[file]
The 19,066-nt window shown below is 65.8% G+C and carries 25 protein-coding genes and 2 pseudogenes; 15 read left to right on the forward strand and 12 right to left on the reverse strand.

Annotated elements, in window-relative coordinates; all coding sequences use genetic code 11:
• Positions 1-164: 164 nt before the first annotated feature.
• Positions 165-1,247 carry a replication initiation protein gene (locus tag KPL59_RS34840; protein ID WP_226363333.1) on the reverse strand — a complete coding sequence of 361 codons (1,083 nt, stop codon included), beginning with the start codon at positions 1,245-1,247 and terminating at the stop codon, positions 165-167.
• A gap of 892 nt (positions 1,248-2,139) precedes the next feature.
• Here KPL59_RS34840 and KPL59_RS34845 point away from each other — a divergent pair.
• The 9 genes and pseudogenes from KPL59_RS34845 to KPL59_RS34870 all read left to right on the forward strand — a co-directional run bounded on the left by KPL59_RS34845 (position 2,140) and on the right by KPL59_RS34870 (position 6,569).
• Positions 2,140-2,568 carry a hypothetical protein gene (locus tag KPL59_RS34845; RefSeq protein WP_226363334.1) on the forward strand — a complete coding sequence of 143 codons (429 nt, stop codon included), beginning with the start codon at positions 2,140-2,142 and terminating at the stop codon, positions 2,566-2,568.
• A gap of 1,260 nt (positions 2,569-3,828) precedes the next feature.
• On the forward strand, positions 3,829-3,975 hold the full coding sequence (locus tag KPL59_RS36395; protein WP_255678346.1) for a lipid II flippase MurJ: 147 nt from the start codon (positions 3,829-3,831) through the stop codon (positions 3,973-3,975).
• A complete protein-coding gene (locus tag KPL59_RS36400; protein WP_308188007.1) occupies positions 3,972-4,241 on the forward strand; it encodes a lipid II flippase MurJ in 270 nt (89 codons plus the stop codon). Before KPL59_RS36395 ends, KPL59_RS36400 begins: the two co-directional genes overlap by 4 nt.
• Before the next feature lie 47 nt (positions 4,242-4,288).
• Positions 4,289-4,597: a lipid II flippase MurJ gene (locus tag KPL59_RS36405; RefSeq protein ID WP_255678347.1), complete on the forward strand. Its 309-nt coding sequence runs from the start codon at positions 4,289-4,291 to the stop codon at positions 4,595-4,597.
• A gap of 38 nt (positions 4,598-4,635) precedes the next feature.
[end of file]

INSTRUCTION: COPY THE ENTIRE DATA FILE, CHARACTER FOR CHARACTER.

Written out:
The 19,066-nt window shown below is 65.8% G+C and carries 25 protein-coding genes and 2 pseudogenes; 15 read left to right on the forward strand and 12 right to left on the reverse strand.

Annotated elements, in window-relative coordinates; all coding sequences use genetic code 11:
• Positions 1-164: 164 nt before the first annotated feature.
• Positions 165-1,247 carry a replication initiation protein gene (locus tag KPL59_RS34840; protein ID WP_226363333.1) on the reverse strand — a complete coding sequence of 361 codons (1,083 nt, stop codon included), beginning with the start codon at positions 1,245-1,247 and terminating at the stop codon, positions 165-167.
• A gap of 892 nt (positions 1,248-2,139) precedes the next feature.
• Here KPL59_RS34840 and KPL59_RS34845 point away from each other — a divergent pair.
• The 9 genes and pseudogenes from KPL59_RS34845 to KPL59_RS34870 all read left to right on the forward strand — a co-directional run bounded on the left by KPL59_RS34845 (position 2,140) and on the right by KPL59_RS34870 (position 6,569).
• Positions 2,140-2,568 carry a hypothetical protein gene (locus tag KPL59_RS34845; RefSeq protein WP_226363334.1) on the forward strand — a complete coding sequence of 143 codons (429 nt, stop codon included), beginning with the start codon at positions 2,140-2,142 and terminating at the stop codon, positions 2,566-2,568.
• A gap of 1,260 nt (positions 2,569-3,828) precedes the next feature.
• On the forward strand, positions 3,829-3,975 hold the full coding sequence (locus tag KPL59_RS36395; protein WP_255678346.1) for a lipid II flippase MurJ: 147 nt from the start codon (positions 3,829-3,831) through the stop codon (positions 3,973-3,975).
• A complete protein-coding gene (locus tag KPL59_RS36400; protein WP_308188007.1) occupies positions 3,972-4,241 on the forward strand; it encodes a lipid II flippase MurJ in 270 nt (89 codons plus the stop codon). Before KPL59_RS36395 ends, KPL59_RS36400 begins: the two co-directional genes overlap by 4 nt.
• Before the next feature lie 47 nt (positions 4,242-4,288).
• Positions 4,289-4,597: a lipid II flippase MurJ gene (locus tag KPL59_RS36405; RefSeq protein ID WP_255678347.1), complete on the forward strand. Its 309-nt coding sequence runs from the start codon at positions 4,289-4,291 to the stop codon at positions 4,595-4,597.
• A gap of 38 nt (positions 4,598-4,635) precedes the next feature.